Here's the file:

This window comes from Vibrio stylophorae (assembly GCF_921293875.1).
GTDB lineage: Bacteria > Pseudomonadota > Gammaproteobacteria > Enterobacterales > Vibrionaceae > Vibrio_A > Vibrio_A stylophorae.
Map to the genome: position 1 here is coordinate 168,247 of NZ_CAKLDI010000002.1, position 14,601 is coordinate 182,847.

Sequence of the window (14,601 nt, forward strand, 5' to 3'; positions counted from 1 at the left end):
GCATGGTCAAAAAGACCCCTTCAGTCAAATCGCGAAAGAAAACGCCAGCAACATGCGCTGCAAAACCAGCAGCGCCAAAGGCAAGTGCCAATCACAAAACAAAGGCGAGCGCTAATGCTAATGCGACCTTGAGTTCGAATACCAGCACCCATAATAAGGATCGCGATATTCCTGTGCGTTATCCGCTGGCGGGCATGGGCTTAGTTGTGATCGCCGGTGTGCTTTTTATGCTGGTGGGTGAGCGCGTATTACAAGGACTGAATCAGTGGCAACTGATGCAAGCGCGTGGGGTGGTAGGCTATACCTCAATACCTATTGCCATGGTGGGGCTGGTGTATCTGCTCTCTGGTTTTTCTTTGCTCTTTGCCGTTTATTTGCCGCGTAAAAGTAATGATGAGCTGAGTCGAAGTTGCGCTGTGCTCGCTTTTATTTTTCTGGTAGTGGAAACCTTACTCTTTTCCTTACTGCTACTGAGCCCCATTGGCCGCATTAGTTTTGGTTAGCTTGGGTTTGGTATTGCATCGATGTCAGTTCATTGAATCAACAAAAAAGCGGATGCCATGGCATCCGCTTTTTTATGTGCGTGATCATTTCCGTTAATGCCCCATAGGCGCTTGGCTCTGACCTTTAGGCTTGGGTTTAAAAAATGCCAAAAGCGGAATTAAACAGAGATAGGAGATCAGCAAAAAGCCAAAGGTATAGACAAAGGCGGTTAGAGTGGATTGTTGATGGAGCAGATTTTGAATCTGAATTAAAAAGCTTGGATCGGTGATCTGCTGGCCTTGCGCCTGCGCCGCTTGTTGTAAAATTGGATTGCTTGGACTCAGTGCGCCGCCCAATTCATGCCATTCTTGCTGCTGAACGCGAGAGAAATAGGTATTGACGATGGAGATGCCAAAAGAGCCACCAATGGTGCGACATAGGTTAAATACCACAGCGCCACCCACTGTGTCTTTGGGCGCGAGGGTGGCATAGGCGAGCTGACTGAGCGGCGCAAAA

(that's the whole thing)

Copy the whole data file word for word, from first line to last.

This window comes from Vibrio stylophorae (assembly GCF_921293875.1).
GTDB lineage: Bacteria > Pseudomonadota > Gammaproteobacteria > Enterobacterales > Vibrionaceae > Vibrio_A > Vibrio_A stylophorae.
Map to the genome: position 1 here is coordinate 168,247 of NZ_CAKLDI010000002.1, position 14,601 is coordinate 182,847.

Sequence of the window (14,601 nt, forward strand, 5' to 3'; positions counted from 1 at the left end):
GCATGGTCAAAAAGACCCCTTCAGTCAAATCGCGAAAGAAAACGCCAGCAACATGCGCTGCAAAACCAGCAGCGCCAAAGGCAAGTGCCAATCACAAAACAAAGGCGAGCGCTAATGCTAATGCGACCTTGAGTTCGAATACCAGCACCCATAATAAGGATCGCGATATTCCTGTGCGTTATCCGCTGGCGGGCATGGGCTTAGTTGTGATCGCCGGTGTGCTTTTTATGCTGGTGGGTGAGCGCGTATTACAAGGACTGAATCAGTGGCAACTGATGCAAGCGCGTGGGGTGGTAGGCTATACCTCAATACCTATTGCCATGGTGGGGCTGGTGTATCTGCTCTCTGGTTTTTCTTTGCTCTTTGCCGTTTATTTGCCGCGTAAAAGTAATGATGAGCTGAGTCGAAGTTGCGCTGTGCTCGCTTTTATTTTTCTGGTAGTGGAAACCTTACTCTTTTCCTTACTGCTACTGAGCCCCATTGGCCGCATTAGTTTTGGTTAGCTTGGGTTTGGTATTGCATCGATGTCAGTTCATTGAATCAACAAAAAAGCGGATGCCATGGCATCCGCTTTTTTATGTGCGTGATCATTTCCGTTAATGCCCCATAGGCGCTTGGCTCTGACCTTTAGGCTTGGGTTTAAAAAATGCCAAAAGCGGAATTAAACAGAGATAGGAGATCAGCAAAAAGCCAAAGGTATAGACAAAGGCGGTTAGAGTGGATTGTTGATGGAGCAGATTTTGAATCTGAATTAAAAAGCTTGGATCGGTGATCTGCTGGCCTTGCGCCTGCGCCGCTTGTTGTAAAATTGGATTGCTTGGACTCAGTGCGCCGCCCAATTCATGCCATTCTTGCTGCTGAACGCGAGAGAAATAGGTATTGACGATGGAGATGCCAAAAGAGCCACCAATGGTGCGACATAGGTTAAATACCACAGCGCCACCCACTGTGTCTTTGGGCGCGAGGGTGGCATAGGCGAGCTGACTGAGCGGCGCAAAA